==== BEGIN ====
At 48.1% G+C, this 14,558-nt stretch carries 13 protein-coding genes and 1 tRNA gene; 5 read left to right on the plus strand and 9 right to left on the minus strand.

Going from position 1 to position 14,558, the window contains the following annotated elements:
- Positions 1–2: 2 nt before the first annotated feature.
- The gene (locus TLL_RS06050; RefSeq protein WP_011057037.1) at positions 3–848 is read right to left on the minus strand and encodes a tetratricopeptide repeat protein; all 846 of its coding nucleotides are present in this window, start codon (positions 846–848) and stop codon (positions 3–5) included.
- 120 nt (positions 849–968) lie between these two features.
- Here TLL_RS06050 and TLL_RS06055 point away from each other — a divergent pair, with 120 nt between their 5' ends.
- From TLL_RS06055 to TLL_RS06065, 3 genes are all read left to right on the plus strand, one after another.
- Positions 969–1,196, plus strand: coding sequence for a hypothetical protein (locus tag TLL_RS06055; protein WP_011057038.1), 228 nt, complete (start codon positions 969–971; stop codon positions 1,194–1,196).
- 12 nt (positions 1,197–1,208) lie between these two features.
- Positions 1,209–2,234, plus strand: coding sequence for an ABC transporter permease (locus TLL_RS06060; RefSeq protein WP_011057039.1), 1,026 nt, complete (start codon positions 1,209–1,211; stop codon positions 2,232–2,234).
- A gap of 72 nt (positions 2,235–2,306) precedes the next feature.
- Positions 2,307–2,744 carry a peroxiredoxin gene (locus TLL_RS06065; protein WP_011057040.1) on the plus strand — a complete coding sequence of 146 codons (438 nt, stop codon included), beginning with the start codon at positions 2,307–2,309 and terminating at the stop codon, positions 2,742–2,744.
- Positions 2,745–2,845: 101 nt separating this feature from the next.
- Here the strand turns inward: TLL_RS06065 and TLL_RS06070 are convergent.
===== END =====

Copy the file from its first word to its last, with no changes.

At 48.1% G+C, this 14,558-nt stretch carries 13 protein-coding genes and 1 tRNA gene; 5 read left to right on the plus strand and 9 right to left on the minus strand.

Going from position 1 to position 14,558, the window contains the following annotated elements:
- Positions 1–2: 2 nt before the first annotated feature.
- The gene (locus TLL_RS06050; RefSeq protein WP_011057037.1) at positions 3–848 is read right to left on the minus strand and encodes a tetratricopeptide repeat protein; all 846 of its coding nucleotides are present in this window, start codon (positions 846–848) and stop codon (positions 3–5) included.
- 120 nt (positions 849–968) lie between these two features.
- Here TLL_RS06050 and TLL_RS06055 point away from each other — a divergent pair, with 120 nt between their 5' ends.
- From TLL_RS06055 to TLL_RS06065, 3 genes are all read left to right on the plus strand, one after another.
- Positions 969–1,196, plus strand: coding sequence for a hypothetical protein (locus tag TLL_RS06055; protein WP_011057038.1), 228 nt, complete (start codon positions 969–971; stop codon positions 1,194–1,196).
- 12 nt (positions 1,197–1,208) lie between these two features.
- Positions 1,209–2,234, plus strand: coding sequence for an ABC transporter permease (locus TLL_RS06060; RefSeq protein WP_011057039.1), 1,026 nt, complete (start codon positions 1,209–1,211; stop codon positions 2,232–2,234).
- A gap of 72 nt (positions 2,235–2,306) precedes the next feature.
- Positions 2,307–2,744 carry a peroxiredoxin gene (locus TLL_RS06065; protein WP_011057040.1) on the plus strand — a complete coding sequence of 146 codons (438 nt, stop codon included), beginning with the start codon at positions 2,307–2,309 and terminating at the stop codon, positions 2,742–2,744.
- Positions 2,745–2,845: 101 nt separating this feature from the next.
- Here the strand turns inward: TLL_RS06065 and TLL_RS06070 are convergent.